A €710,000 prescription negligence compensation settlement has been agreed between the Health Service Executive (HSE) and a 69-year-old woman. The woman suffered a massive stroke after she was sent home from hospital without her required blood thinning medication. The award was approved at the High Court.
Along with the €710,000 payment, yearly care for the rest of her life around €250,000 a year is also being provided and an apology from the HSE was read aloud to the High Court.
Mary Moss was given the ok to leave hospital without her required prescribed anticoagulants. She remained “unknowingly” without these for an additional six weeks. This lack of medication resulted in her suffering a massive stroke and she is now disabled.
The HSE issued the apology to Ms Moss and her family via a court statement, and her family for any “shortcomings” the occurred during the treatment she was in receipt of at Sligo University Hospital. They said they were sorry for the huge upheaval that this has caused to the life of Ms Moss and her family.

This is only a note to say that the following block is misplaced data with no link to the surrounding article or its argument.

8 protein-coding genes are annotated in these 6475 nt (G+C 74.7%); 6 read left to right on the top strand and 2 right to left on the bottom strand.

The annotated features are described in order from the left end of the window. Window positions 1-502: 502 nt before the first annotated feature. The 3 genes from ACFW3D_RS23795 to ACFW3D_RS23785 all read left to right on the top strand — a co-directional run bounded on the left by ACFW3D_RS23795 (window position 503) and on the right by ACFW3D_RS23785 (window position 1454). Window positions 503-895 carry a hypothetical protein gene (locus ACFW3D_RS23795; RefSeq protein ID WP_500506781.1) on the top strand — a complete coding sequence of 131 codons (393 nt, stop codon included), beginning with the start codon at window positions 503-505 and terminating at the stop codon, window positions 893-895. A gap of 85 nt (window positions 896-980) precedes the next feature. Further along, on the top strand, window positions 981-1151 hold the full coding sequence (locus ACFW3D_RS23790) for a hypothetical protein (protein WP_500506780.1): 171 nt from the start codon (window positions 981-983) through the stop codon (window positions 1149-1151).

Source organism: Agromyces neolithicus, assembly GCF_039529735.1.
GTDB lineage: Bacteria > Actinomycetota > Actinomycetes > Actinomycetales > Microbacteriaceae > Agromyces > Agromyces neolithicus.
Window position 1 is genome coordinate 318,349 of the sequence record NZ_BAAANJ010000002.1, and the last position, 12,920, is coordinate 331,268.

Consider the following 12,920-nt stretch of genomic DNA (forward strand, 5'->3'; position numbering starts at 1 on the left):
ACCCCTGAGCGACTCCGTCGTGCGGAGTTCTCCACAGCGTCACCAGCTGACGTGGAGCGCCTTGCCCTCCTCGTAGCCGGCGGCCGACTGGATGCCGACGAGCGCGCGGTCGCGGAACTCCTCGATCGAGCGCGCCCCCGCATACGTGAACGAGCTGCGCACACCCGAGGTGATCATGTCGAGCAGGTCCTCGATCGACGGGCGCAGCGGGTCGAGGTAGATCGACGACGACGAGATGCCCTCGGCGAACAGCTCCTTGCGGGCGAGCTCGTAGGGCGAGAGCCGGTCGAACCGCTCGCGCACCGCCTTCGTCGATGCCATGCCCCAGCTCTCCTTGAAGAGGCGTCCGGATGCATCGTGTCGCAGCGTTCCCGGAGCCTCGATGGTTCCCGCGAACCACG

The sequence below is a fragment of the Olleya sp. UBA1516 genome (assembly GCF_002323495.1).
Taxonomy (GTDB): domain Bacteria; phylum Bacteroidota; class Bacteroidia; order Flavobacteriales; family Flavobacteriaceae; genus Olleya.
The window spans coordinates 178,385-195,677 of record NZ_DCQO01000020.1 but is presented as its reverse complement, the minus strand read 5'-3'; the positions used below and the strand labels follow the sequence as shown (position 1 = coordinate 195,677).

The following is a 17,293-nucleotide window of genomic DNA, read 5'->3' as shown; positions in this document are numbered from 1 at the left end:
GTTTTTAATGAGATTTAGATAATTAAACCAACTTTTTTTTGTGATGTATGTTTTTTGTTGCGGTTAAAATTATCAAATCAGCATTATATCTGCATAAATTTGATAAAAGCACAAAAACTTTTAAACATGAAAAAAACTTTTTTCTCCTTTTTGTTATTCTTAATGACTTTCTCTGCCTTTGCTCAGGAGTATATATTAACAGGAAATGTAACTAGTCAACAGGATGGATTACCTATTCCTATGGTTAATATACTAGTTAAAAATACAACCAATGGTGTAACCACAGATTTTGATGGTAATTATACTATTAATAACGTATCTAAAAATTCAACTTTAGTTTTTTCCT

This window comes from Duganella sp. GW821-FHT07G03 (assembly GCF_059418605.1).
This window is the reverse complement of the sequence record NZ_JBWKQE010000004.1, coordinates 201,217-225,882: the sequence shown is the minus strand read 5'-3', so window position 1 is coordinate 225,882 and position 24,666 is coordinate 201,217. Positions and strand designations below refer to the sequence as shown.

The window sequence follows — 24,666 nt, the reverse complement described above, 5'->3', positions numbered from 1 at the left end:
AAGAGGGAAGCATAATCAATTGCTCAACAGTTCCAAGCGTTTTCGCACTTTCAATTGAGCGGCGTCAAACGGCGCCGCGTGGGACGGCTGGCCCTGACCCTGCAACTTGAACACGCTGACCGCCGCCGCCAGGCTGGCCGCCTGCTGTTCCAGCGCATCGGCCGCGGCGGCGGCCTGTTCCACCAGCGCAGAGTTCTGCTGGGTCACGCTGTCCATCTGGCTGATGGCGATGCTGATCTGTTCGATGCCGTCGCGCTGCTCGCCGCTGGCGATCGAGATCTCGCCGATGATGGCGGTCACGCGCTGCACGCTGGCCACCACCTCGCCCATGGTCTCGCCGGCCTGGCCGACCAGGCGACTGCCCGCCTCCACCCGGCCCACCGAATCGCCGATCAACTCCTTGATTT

Des O’Neill SC, representing Ms Moss, advised the Judge that she had suffered a stroke in 2010 and recovered well following it. However, in February 2018 she had suffered another ‘episode’ and her anti-thinning medication was altered in hospital. However, her medication was not included in her prescription given to her when she was told she could return home. Sadly, this error went unrecognised she experienced a stroke six weeks later.
Mr O’Neill said Ms Moss is currently still in the National Rehabilitation Hospital, and has made a good recovery. Her family hope to bring her back home to Ballymote, Co Sligo, as soon as possible. Her daughter Leanne Moss, speaking outside court, that she was relieved to know that her mother’s care will be paid for annually and that this would assist her family greatly. She said her mother is confined to a wheelchair due to the fact that she suffered left side paralysis in the stroke.
The family’s solicitor, Roger Murray, told the court: “Thanks to a successful mediation, the family can now concentrate on getting the best possible care for their mother, and moving her home to the west where she is happiest.”